From an interview with
Dr. Tash Martin
McLeod Breast Surgery Seacoast
When a woman is diagnosed with breast cancer, she faces various types of treatment – surgery, chemotherapy, radiation therapy. McLeod Breast Surgeon Dr. Tasha Martin explains what you need to know in the video above.
Here is a summary of Dr. Martin’s comments:
There are many different types of breast cancer. So, treatment will vary on a case-by-case basis. Usually, three modalities are used to treat breast cancer. However, you may not need them all.
If we detect breast cancer early surgery will, usually come first. The two main surgical treatment options are a lumpectomy, where we just remove the tumor and the small rim of healthy tissue around it, or a mastectomy. That’s when we take most of the breast tissue.
Chemotherapy is a medication that we give to patients to treat cancer cells that are both in the breasts and may have spread to other parts of the body. Occasionally, we recommend chemotherapy first, based on the size or type of breast cancer.
Radiation is usually given last as a localized treatment to the breasts and nearby lymph nodes. This treatment helps kill any remaining cancer cells. Radiation also helps prevent breast cancer recurrence.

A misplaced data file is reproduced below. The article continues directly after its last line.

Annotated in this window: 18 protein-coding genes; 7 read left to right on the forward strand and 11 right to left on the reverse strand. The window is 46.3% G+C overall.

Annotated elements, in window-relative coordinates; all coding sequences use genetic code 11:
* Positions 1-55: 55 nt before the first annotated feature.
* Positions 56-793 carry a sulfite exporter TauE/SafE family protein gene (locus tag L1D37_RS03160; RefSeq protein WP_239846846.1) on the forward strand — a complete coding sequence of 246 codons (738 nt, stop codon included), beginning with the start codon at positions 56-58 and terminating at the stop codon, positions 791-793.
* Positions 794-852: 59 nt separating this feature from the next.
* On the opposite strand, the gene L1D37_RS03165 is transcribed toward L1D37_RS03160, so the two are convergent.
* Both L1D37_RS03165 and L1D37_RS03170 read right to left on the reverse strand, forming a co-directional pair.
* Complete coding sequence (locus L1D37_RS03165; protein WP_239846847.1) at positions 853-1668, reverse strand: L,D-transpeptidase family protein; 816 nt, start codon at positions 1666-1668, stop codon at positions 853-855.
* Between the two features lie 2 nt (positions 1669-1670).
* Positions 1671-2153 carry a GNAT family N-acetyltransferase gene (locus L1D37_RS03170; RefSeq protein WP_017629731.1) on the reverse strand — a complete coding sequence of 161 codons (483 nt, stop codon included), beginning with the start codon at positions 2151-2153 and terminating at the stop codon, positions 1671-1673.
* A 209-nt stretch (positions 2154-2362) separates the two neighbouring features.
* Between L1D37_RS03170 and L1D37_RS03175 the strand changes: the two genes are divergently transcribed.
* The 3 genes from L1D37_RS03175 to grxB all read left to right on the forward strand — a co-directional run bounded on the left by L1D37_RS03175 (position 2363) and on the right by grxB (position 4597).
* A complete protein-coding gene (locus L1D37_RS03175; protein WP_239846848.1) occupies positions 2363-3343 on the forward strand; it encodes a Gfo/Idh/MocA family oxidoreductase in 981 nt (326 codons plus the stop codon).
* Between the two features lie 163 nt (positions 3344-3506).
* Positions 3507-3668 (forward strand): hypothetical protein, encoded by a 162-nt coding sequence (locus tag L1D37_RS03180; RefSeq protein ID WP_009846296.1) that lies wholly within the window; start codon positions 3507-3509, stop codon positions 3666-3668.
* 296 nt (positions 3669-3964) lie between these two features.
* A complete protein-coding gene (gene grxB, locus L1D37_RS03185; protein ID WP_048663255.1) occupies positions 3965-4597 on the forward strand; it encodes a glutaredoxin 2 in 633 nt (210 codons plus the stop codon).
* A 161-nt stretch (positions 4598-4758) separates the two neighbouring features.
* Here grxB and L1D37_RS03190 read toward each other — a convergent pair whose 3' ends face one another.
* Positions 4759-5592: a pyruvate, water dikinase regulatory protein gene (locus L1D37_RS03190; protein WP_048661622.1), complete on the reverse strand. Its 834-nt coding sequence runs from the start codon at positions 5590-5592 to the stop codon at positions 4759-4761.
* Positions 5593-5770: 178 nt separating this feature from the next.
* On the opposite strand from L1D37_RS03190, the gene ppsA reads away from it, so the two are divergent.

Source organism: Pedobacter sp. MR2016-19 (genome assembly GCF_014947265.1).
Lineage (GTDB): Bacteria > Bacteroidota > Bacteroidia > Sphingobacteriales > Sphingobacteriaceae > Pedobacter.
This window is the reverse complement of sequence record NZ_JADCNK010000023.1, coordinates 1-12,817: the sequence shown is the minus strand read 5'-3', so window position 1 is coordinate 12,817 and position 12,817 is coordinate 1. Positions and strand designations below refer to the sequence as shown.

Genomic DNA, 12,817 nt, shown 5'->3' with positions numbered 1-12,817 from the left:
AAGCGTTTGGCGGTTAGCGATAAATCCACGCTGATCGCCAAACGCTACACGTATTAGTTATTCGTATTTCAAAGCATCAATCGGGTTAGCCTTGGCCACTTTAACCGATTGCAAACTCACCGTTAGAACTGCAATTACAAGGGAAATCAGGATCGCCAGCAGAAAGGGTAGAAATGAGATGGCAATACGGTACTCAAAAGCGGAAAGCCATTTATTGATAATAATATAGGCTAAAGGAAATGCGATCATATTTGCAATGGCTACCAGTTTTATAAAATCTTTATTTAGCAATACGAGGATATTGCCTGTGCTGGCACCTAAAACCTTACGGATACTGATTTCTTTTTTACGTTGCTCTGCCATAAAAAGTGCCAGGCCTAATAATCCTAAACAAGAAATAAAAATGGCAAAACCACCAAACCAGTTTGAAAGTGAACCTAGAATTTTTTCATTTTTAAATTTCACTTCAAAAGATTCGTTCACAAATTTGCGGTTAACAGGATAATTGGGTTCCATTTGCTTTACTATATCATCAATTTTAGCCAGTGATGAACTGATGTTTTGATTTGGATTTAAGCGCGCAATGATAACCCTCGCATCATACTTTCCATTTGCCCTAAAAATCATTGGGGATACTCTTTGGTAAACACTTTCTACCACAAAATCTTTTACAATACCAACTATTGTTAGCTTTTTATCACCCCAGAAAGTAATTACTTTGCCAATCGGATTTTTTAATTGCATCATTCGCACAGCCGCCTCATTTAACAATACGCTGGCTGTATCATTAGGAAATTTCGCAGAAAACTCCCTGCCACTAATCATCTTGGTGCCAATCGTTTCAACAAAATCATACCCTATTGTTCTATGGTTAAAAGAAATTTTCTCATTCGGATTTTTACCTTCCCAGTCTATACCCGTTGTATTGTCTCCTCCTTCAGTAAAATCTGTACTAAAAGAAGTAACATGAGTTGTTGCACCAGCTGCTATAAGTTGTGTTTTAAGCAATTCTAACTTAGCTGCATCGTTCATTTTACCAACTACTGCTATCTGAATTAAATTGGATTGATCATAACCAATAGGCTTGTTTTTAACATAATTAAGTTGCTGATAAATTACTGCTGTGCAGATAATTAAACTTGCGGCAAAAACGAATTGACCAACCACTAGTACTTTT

A diagnosis of breast cancer leads to a very stressful and scary time in a patient’s life. A woman can feel overwhelmed with all of the information and all of the decisions that they have to make regarding their treatment. Patients need to have some support, whether that is a close family member or friend, who they can lean on to help them through the cancer process.
SUPPORT FROM YOUR CLINICAL TEAM
There will also be a team of physicians and other healthcare personnel to guide the patient through their treatment. One of the most important people on the breast cancer team is the Nurse Navigator. This person helps coordinate all of the breast cancer patient’s care. The Navigator serves as a guide through the patient’s surgery, their chemotherapy and their radiation. The Navigator is very knowledgeable about breast cancer and available anytime to answer the patient’s questions.
Have a question? Ask a Cancer Specialist.